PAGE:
Standards. Requirements. Regulations.
Medical device manufacturers address thousands of details to ensure their products get to market efficiently and safely, all focused on providing patients with excellent products and materials that help them recover, heal, and enjoy life.
The medical device packaging industry also meets rigorous standards that are constantly reviewed for efficiency and scientific validity. Packaging Compliance Labs’ team of experienced packaging engineers actively participate in industry organizations where their knowledge and expertise lead to better standards and business practices.
In 2022, the standards for the ASTM D4169 for transit testing are changing.
“My responsibilities are to make sure the lab is adhering to all these new standard revisions so that our clients have confidence their packages meet FDA testing requirements,” says Matt TerBush, Senior Laboratory Packaging Engineer.
What is ASTM?
The American Society for Testing and Materials (ASTM) is an internationally recognized body that establishes more than 12,500 global standards that positively impact public health and safety, consumer confidence, and overall quality of life. Standards relate to test method, specification, classification, practice, guide, and terminology standards.
ASTM was founded in 1898 and includes more than 32,000 member volunteers across more than 140 countries. There are more than 150 technical committees from industry and consumers that develop and maintain ASTM standards that provide requirements for quality, safety, and performance.
Our team of packaging specialists contribute to robust conversations and evaluations of standards that protect the safety and well-being of consumers across the globe.
What Changed with ASTM D4169 Transit Test?
ASTM D4169 is a common standard for distribution simulation testing that includes vibration/shock, drop testing, high altitude, etc. ASTM D4169 simulates an extreme shipping environment to appropriately challenge many types of packaging systems. The standard was last updated in 2016 and was due for its standard five-year review.
In recent verification activities and analysis, engineers discovered that the air profile differed significantly in shape and intensities that what was previously deemed acceptable. In fact, the air profile was last updated more than 40 years ago when the testing process was challenging to measure and verify. In fact, during the original testing, there was an issue with an international shipment that got held up in customs, and the testing process had to be abandoned because the item couldn’t last during the delay. More recently the committee executed a variety of new timed studies and concluded that the vibration levels from wheels up to wheels down differed from the existing standard required.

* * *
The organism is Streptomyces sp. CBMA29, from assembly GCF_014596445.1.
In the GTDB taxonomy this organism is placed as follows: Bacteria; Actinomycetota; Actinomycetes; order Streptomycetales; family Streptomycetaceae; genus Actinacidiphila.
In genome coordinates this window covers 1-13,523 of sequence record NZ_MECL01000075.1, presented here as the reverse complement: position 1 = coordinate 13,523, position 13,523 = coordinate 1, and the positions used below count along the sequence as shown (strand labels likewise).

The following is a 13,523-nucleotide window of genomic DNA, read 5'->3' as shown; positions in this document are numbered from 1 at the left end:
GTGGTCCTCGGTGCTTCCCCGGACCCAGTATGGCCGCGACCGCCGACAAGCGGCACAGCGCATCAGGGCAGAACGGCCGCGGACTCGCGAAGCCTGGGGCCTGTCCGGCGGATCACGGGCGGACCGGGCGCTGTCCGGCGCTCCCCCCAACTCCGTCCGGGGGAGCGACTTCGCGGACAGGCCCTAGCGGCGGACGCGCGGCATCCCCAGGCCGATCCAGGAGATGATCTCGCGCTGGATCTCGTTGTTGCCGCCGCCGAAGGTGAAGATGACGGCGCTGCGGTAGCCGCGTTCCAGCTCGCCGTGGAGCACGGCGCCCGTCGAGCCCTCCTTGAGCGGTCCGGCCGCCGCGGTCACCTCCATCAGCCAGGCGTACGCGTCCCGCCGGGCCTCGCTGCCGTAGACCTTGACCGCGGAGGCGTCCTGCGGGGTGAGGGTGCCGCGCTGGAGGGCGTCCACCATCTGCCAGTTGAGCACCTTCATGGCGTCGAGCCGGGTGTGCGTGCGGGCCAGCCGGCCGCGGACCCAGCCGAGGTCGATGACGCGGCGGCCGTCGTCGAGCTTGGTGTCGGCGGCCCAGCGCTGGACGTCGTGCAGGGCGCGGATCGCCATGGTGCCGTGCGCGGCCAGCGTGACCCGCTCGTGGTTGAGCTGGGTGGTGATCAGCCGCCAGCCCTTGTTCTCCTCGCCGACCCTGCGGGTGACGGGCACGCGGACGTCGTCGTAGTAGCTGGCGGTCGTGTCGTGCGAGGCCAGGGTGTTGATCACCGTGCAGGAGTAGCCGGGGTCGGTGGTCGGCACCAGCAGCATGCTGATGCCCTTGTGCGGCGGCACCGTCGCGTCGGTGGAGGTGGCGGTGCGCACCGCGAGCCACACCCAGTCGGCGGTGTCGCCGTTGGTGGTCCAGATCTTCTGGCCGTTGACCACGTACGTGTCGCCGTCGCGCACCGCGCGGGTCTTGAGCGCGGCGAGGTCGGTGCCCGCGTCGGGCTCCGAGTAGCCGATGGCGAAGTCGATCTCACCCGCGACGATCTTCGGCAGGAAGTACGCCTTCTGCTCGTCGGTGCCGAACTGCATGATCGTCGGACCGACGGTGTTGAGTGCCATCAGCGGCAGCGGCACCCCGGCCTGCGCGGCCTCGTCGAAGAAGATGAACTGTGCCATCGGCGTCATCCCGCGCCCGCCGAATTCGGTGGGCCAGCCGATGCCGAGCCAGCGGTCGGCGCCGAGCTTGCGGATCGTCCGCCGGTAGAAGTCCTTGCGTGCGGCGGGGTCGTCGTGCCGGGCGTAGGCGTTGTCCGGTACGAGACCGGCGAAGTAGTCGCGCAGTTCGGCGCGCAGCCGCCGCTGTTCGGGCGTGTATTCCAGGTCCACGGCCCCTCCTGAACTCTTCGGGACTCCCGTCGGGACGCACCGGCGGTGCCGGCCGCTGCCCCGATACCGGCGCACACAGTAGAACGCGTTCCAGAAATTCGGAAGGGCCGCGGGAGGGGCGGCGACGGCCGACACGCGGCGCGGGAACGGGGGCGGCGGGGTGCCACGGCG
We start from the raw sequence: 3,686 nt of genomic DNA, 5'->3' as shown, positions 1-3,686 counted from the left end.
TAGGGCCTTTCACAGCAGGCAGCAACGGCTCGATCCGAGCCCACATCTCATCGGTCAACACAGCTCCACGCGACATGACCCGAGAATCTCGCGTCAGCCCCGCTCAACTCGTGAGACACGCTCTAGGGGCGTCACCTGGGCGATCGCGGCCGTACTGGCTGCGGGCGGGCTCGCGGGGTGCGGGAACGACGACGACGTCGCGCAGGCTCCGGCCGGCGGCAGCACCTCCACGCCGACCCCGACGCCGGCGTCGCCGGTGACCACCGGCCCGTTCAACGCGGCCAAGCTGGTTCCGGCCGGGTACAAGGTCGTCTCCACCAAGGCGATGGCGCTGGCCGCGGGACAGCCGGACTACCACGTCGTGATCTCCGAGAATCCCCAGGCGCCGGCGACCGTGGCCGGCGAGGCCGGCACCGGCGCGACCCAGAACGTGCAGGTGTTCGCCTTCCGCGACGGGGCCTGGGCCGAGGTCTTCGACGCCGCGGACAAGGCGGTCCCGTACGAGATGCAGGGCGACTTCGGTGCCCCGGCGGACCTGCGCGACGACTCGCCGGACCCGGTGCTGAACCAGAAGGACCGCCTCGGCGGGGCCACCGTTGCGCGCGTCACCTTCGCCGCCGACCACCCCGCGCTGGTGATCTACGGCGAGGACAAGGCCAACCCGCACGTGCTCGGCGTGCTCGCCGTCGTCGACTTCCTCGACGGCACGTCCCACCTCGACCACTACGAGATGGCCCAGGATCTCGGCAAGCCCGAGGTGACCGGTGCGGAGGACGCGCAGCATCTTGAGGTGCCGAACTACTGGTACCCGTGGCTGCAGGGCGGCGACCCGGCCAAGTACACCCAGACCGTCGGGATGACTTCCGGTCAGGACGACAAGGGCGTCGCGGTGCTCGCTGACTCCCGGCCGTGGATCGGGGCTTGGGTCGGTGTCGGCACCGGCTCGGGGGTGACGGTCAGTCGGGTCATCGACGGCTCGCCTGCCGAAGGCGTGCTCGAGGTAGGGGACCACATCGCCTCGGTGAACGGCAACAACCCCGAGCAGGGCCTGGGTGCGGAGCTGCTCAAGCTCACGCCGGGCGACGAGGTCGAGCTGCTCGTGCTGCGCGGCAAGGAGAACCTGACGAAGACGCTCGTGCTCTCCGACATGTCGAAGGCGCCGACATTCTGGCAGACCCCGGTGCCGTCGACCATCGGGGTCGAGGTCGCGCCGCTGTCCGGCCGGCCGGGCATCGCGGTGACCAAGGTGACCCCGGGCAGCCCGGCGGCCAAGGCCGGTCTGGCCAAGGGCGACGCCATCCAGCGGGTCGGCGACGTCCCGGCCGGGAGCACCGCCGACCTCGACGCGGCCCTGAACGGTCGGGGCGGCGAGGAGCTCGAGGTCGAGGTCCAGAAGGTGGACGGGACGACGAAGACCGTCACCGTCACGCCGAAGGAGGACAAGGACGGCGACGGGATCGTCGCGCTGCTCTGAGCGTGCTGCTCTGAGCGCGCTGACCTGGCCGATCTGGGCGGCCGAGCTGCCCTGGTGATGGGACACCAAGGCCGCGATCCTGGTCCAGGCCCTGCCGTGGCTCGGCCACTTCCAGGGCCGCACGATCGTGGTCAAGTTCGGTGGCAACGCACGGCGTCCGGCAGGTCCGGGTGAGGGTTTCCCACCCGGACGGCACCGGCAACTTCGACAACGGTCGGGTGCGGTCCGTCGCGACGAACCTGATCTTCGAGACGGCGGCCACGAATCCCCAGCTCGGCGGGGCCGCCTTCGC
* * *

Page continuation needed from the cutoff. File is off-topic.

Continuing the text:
This was a big a-ha moment for ASTM committee members, who recommended that the requirements be changed. The new testing process will now include “low,” “medium,” and “high” segments of the profile to account for different levels of intensities as observed during the new data collection and analysis. As a result of the revised requirements, packages will be exposed to a better representation of what is happening in real-world situations.
What Does This Mean for Medical Device Manufacturers?
Peace of mind and confidence that your packaging testing providers are on track to meet ASTM standards and FDA requirements. Your package testing validation processes will continue to measure and conform to the latest standards for air vibration intensities.
PCL recently expanded our transit testing equipment to meet small and large medical device manufacturer schedules and budgets to launch new products to the market; our processes meet the new ASTM D4169 transit testing standards.
“Not only are we expanding our capabilities and services for clients,” says Matt, “but we’re also subject matter experts who stay up to date with current revisions and methods and stay involved in these important decisions on behalf of our clients.”
Rest assured that PCL keeps up with the standards, and is an active, authoritative voice in the testing processes and verification requirements for medical device packaging.